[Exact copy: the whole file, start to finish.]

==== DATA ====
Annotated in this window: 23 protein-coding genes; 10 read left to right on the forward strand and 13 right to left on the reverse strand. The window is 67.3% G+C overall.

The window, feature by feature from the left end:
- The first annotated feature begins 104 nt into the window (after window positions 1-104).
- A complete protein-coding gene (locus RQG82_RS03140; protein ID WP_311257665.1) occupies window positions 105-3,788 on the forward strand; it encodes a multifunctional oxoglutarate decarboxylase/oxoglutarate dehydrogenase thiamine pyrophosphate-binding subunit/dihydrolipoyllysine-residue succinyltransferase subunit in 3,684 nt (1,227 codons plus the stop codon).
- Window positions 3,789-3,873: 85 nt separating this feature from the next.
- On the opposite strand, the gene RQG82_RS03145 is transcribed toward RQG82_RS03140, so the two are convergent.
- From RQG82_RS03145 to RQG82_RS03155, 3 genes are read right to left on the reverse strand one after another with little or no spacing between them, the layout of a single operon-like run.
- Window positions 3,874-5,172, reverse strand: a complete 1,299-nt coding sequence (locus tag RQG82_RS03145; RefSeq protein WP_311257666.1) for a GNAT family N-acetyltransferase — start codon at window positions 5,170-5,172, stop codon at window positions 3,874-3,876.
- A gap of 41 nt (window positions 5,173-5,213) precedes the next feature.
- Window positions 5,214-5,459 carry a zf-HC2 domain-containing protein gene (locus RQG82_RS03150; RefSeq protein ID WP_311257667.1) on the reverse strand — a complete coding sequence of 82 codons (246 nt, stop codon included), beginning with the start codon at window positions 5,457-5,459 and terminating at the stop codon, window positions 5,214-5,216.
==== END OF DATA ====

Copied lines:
Annotated in this window: 23 protein-coding genes; 10 read left to right on the forward strand and 13 right to left on the reverse strand. The window is 67.3% G+C overall.

The window, feature by feature from the left end:
- The first annotated feature begins 104 nt into the window (after window positions 1-104).
- A complete protein-coding gene (locus RQG82_RS03140; protein ID WP_311257665.1) occupies window positions 105-3,788 on the forward strand; it encodes a multifunctional oxoglutarate decarboxylase/oxoglutarate dehydrogenase thiamine pyrophosphate-binding subunit/dihydrolipoyllysine-residue succinyltransferase subunit in 3,684 nt (1,227 codons plus the stop codon).
- Window positions 3,789-3,873: 85 nt separating this feature from the next.
- On the opposite strand, the gene RQG82_RS03145 is transcribed toward RQG82_RS03140, so the two are convergent.
- From RQG82_RS03145 to RQG82_RS03155, 3 genes are read right to left on the reverse strand one after another with little or no spacing between them, the layout of a single operon-like run.
- Window positions 3,874-5,172, reverse strand: a complete 1,299-nt coding sequence (locus tag RQG82_RS03145; RefSeq protein WP_311257666.1) for a GNAT family N-acetyltransferase — start codon at window positions 5,170-5,172, stop codon at window positions 3,874-3,876.
- A gap of 41 nt (window positions 5,173-5,213) precedes the next feature.
- Window positions 5,214-5,459 carry a zf-HC2 domain-containing protein gene (locus RQG82_RS03150; RefSeq protein ID WP_311257667.1) on the reverse strand — a complete coding sequence of 82 codons (246 nt, stop codon included), beginning with the start codon at window positions 5,457-5,459 and terminating at the stop codon, window positions 5,214-5,216.